Brazos Press (a division of Baker) recently released God and Charles Dickens by Gary L. Colledge. I’m only 10 pages in and I clearly see that Dickens’ disliked the cold credalism of the “non-conformists” and that due to their formalism the “Bible has become lifeless, stilted, and deadly.” pg.7 His dislike of formalism lead to his biting criticisms of the church in his day and as I understand it Dickens criticisms were dead on. My favourite devotional writer and experimental preacher, who happened to be a contemporary of Dickens, echos some of these sentiments in his works.
I saw, also, that even ministers who bore marks of their call by grace and of their call to the ministry, were either resting in a past experience, or so “established,” as they call it, “in Christ,” which I believe to be an establishment upon their lees, that they differed little, if at all, from the letter Calvinists of the day.
The question seemed to be. “Are you an Arminian or a Calvinist? If the former, you are a foe; if the latter, a friend.” And thus the most dangerous and insidious enemies of vital godliness are received into the camp of Christ because they can repeat the watchword and wear the dress of His soldiers. Thus I saw truth to be fallen in the streets, vital godliness uncared for, external things highly regarded, Christ’s sheep unfed, and the devil’s goats unseparated. – J. C. Philpot (see post here)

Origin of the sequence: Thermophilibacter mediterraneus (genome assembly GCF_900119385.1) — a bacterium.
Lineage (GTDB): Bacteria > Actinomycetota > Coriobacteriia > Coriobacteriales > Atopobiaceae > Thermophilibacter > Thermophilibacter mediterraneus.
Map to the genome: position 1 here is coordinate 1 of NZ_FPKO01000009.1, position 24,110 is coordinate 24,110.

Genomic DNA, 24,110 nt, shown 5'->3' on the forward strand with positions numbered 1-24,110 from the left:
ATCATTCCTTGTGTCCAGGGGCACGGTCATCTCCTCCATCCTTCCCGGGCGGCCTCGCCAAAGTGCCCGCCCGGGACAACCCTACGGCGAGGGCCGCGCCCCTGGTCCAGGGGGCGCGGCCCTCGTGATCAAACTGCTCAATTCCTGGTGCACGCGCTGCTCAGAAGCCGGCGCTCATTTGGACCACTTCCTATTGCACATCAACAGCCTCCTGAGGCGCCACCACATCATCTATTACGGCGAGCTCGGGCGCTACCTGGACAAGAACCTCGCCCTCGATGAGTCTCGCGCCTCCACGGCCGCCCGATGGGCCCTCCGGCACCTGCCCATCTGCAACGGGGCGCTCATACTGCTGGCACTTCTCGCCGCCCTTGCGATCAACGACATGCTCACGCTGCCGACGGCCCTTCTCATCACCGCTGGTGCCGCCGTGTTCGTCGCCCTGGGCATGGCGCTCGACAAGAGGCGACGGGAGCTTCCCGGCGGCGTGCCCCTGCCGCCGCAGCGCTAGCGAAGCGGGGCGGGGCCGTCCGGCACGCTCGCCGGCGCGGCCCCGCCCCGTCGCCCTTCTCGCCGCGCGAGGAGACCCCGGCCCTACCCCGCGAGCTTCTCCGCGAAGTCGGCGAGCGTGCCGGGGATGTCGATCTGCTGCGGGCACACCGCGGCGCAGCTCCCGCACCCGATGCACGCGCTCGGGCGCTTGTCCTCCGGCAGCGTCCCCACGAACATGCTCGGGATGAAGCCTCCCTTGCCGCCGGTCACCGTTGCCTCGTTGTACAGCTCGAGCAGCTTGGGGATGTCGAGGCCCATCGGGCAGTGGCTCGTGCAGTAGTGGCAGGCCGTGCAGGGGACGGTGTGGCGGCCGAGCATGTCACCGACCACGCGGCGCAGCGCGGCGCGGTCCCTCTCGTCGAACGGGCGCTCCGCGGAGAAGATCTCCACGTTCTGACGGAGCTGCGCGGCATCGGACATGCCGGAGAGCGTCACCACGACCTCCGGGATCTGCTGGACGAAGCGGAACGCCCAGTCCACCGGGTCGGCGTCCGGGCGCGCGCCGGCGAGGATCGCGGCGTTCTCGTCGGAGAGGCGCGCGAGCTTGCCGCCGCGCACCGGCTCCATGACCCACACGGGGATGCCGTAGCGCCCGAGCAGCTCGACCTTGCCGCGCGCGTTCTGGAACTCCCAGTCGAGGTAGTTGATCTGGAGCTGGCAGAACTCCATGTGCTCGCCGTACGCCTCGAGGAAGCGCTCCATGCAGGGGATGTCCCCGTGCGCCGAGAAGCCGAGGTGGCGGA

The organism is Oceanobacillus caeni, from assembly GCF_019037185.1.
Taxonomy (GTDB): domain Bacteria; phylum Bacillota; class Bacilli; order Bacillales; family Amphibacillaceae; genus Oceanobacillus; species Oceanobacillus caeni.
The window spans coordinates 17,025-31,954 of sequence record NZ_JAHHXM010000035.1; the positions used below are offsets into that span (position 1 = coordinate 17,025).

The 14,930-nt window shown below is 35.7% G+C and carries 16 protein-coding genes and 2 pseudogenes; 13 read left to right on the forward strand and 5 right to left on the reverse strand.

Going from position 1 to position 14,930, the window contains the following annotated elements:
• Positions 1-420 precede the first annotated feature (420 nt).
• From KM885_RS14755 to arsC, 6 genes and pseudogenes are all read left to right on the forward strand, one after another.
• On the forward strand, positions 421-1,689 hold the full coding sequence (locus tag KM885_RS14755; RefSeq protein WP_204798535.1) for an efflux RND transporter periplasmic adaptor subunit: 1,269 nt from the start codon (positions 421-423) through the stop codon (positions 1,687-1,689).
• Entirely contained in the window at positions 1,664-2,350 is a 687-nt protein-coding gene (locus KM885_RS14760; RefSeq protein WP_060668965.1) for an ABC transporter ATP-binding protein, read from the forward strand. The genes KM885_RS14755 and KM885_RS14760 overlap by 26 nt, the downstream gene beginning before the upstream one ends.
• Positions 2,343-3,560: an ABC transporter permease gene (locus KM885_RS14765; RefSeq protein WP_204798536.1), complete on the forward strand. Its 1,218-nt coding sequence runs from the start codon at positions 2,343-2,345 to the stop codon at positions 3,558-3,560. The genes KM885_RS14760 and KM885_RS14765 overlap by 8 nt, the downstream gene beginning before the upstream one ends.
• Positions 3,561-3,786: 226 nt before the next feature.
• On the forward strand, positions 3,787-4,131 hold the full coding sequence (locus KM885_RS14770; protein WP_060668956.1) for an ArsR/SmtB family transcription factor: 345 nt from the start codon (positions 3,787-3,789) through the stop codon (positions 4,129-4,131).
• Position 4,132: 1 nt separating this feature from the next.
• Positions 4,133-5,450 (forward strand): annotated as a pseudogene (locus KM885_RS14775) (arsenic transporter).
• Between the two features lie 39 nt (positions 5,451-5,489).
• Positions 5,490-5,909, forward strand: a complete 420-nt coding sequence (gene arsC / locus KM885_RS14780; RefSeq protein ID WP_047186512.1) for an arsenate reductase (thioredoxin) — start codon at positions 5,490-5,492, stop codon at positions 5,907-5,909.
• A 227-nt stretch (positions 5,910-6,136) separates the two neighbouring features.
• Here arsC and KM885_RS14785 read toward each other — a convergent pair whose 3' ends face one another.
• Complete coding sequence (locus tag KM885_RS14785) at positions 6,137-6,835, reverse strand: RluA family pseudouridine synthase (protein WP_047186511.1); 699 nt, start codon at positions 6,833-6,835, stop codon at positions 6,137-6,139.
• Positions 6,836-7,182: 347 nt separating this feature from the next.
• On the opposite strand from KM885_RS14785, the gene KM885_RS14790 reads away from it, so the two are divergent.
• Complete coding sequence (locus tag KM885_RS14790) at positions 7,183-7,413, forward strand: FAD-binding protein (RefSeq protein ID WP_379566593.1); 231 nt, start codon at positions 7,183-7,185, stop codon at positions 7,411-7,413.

In the past I read some of Dickens works or listened to the audiobooks as a duty or chore but Colledge has given me a better motivation when he quotes a letter by Dickens to a Reverend D. Macrae,
“With a deep sense of my great responsibility always upon me when I exercise my art, one of my most constant and most earnest endeavours has been to exhibit in all my good people some faint reflections of our great Master, and unostentatiously to lead the reader up to those teachings as the great source of all moral goodness. All my strongest illustrations are drawn from the New Testament; all my social abuses are shown as departures from its spirit; all my good people are humble, charitable, faithful, and forgiving. Over and over again, I claim them in express words as disciples of the Founder of our religion; but I must admit that to a man (or a woman) they all arise and wash their faces, and do not appear unto men to fast.”
I have no delusions as to Dickens being a great theologian, and understand that he held some slightly unorthodox views, but I do look forward to reading him this summer. Perhaps I’ll smoke a clay pipe while doing so.